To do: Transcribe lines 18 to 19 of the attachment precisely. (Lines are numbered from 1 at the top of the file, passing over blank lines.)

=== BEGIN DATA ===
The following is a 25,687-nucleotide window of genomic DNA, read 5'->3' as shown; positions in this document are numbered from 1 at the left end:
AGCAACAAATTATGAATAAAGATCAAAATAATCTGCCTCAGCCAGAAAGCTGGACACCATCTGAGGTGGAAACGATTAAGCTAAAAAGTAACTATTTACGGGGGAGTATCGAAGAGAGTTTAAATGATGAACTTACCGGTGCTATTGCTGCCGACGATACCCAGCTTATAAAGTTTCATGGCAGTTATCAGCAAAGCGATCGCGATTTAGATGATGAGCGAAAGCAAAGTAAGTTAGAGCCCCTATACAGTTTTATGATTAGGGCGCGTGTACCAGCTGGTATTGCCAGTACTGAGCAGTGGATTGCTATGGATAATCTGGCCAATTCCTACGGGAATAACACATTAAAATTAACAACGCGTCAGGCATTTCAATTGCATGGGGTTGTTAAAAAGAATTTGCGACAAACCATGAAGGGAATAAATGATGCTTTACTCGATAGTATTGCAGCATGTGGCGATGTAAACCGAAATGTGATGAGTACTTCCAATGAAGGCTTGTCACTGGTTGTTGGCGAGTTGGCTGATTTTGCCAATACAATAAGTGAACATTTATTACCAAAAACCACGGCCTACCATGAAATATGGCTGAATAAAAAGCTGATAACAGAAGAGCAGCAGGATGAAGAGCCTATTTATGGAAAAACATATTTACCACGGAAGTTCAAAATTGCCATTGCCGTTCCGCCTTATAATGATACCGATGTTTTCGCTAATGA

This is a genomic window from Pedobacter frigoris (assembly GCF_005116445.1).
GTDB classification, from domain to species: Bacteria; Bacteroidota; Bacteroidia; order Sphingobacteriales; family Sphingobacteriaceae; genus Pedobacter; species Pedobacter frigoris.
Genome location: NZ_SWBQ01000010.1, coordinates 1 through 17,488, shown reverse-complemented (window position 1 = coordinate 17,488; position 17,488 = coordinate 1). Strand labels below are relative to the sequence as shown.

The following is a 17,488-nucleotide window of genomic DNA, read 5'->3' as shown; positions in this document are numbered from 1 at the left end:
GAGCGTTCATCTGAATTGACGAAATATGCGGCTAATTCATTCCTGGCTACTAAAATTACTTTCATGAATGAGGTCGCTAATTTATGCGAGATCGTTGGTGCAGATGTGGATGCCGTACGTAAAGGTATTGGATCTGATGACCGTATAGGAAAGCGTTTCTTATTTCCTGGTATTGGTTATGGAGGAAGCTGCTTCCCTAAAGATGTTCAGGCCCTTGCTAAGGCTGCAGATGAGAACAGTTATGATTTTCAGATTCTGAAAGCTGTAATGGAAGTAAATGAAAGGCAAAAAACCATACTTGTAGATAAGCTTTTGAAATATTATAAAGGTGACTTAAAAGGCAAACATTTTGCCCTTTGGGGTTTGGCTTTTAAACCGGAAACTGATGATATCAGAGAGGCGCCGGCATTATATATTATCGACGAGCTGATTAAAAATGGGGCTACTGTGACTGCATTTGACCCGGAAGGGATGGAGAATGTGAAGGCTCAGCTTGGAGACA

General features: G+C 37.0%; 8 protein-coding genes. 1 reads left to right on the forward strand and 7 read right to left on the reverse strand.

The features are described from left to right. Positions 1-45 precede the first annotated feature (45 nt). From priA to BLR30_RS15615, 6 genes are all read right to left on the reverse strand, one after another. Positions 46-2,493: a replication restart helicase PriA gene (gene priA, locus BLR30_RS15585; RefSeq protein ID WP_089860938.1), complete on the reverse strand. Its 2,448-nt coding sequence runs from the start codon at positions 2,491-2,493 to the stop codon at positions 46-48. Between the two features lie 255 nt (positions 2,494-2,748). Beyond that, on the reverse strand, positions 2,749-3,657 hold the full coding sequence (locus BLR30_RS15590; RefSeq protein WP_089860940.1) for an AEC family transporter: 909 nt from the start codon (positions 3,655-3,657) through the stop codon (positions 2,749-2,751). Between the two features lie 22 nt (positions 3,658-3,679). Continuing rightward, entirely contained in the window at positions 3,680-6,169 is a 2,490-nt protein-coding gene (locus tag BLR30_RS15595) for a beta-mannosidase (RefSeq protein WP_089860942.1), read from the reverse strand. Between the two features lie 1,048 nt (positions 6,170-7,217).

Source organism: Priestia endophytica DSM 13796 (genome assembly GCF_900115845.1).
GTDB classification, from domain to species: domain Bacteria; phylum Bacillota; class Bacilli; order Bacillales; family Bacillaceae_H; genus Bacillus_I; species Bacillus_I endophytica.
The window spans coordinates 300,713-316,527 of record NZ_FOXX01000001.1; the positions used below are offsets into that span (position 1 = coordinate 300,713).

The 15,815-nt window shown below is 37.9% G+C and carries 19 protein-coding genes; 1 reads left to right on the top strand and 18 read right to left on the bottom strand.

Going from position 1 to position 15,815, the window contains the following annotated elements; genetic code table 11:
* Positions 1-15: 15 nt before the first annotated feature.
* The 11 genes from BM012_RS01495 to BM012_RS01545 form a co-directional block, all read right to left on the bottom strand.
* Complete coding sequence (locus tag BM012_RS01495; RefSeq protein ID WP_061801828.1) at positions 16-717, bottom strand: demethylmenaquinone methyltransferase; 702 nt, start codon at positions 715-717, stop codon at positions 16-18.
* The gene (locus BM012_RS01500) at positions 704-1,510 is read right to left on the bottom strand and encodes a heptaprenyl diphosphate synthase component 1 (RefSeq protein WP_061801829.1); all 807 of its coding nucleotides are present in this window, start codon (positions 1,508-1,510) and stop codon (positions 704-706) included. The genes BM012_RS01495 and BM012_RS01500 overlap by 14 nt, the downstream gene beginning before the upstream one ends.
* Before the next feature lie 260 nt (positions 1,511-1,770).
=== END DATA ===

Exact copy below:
* The gene (locus BM012_RS01500) at positions 704-1,510 is read right to left on the bottom strand and encodes a heptaprenyl diphosphate synthase component 1 (RefSeq protein WP_061801829.1); all 807 of its coding nucleotides are present in this window, start codon (positions 1,508-1,510) and stop codon (positions 704-706) included. The genes BM012_RS01495 and BM012_RS01500 overlap by 14 nt, the downstream gene beginning before the upstream one ends.
* Before the next feature lie 260 nt (positions 1,511-1,770).